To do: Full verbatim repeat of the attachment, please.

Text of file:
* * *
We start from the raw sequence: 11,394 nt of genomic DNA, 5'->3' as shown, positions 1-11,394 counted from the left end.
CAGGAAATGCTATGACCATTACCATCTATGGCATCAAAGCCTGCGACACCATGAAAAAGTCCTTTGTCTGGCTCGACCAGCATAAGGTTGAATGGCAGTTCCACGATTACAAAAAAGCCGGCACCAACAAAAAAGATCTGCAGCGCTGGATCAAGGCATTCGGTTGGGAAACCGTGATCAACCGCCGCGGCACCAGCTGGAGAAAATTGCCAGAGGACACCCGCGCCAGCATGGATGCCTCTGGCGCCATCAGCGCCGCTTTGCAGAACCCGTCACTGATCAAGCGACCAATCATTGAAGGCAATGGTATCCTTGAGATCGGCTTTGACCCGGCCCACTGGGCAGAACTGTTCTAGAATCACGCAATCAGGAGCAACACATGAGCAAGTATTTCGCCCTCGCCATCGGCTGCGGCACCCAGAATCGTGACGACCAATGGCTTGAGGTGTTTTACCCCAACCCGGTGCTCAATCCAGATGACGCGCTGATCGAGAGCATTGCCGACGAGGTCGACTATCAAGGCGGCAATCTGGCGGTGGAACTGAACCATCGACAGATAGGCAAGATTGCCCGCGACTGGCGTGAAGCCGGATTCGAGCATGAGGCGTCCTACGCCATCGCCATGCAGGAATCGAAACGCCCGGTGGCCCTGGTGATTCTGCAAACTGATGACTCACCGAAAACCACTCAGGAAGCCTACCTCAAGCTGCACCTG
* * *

We start from the raw sequence: 11,394 nt of genomic DNA, 5'->3' as shown, positions 1-11,394 counted from the left end.
CAGGAAATGCTATGACCATTACCATCTATGGCATCAAAGCCTGCGACACCATGAAAAAGTCCTTTGTCTGGCTCGACCAGCATAAGGTTGAATGGCAGTTCCACGATTACAAAAAAGCCGGCACCAACAAAAAAGATCTGCAGCGCTGGATCAAGGCATTCGGTTGGGAAACCGTGATCAACCGCCGCGGCACCAGCTGGAGAAAATTGCCAGAGGACACCCGCGCCAGCATGGATGCCTCTGGCGCCATCAGCGCCGCTTTGCAGAACCCGTCACTGATCAAGCGACCAATCATTGAAGGCAATGGTATCCTTGAGATCGGCTTTGACCCGGCCCACTGGGCAGAACTGTTCTAGAATCACGCAATCAGGAGCAACACATGAGCAAGTATTTCGCCCTCGCCATCGGCTGCGGCACCCAGAATCGTGACGACCAATGGCTTGAGGTGTTTTACCCCAACCCGGTGCTCAATCCAGATGACGCGCTGATCGAGAGCATTGCCGACGAGGTCGACTATCAAGGCGGCAATCTGGCGGTGGAACTGAACCATCGACAGATAGGCAAGATTGCCCGCGACTGGCGTGAAGCCGGATTCGAGCATGAGGCGTCCTACGCCATCGCCATGCAGGAATCGAAACGCCCGGTGGCCCTGGTGATTCTGCAAACTGATGACTCACCGAAAACCACTCAGGAAGCCTACCTCAAGCTGCACCTG